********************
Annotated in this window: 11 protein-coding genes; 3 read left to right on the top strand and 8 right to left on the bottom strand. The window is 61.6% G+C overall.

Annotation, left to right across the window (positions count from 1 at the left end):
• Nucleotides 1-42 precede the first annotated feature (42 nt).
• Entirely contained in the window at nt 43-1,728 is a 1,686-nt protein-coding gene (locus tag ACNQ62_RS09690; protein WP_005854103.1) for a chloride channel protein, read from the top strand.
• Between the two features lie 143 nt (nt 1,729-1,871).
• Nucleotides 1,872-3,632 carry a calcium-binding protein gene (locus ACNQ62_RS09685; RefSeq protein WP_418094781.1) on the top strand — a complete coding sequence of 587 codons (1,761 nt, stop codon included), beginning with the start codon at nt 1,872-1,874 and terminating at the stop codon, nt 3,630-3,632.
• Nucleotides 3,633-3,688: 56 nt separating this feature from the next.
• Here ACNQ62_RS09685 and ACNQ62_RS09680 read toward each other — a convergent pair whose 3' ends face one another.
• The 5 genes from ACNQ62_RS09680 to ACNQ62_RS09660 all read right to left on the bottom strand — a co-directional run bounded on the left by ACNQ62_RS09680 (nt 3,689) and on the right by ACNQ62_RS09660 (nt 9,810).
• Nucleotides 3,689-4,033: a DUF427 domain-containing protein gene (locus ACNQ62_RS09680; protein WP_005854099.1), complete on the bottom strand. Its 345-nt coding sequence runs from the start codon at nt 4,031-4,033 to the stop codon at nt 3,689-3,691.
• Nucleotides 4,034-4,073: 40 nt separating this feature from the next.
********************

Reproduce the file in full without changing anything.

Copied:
Annotated in this window: 11 protein-coding genes; 3 read left to right on the top strand and 8 right to left on the bottom strand. The window is 61.6% G+C overall.

Annotation, left to right across the window (positions count from 1 at the left end):
• Nucleotides 1-42 precede the first annotated feature (42 nt).
• Entirely contained in the window at nt 43-1,728 is a 1,686-nt protein-coding gene (locus tag ACNQ62_RS09690; protein WP_005854103.1) for a chloride channel protein, read from the top strand.
• Between the two features lie 143 nt (nt 1,729-1,871).
• Nucleotides 1,872-3,632 carry a calcium-binding protein gene (locus ACNQ62_RS09685; RefSeq protein WP_418094781.1) on the top strand — a complete coding sequence of 587 codons (1,761 nt, stop codon included), beginning with the start codon at nt 1,872-1,874 and terminating at the stop codon, nt 3,630-3,632.
• Nucleotides 3,633-3,688: 56 nt separating this feature from the next.
• Here ACNQ62_RS09685 and ACNQ62_RS09680 read toward each other — a convergent pair whose 3' ends face one another.
• The 5 genes from ACNQ62_RS09680 to ACNQ62_RS09660 all read right to left on the bottom strand — a co-directional run bounded on the left by ACNQ62_RS09680 (nt 3,689) and on the right by ACNQ62_RS09660 (nt 9,810).
• Nucleotides 3,689-4,033: a DUF427 domain-containing protein gene (locus ACNQ62_RS09680; protein WP_005854099.1), complete on the bottom strand. Its 345-nt coding sequence runs from the start codon at nt 4,031-4,033 to the stop codon at nt 3,689-3,691.
• Nucleotides 4,034-4,073: 40 nt separating this feature from the next.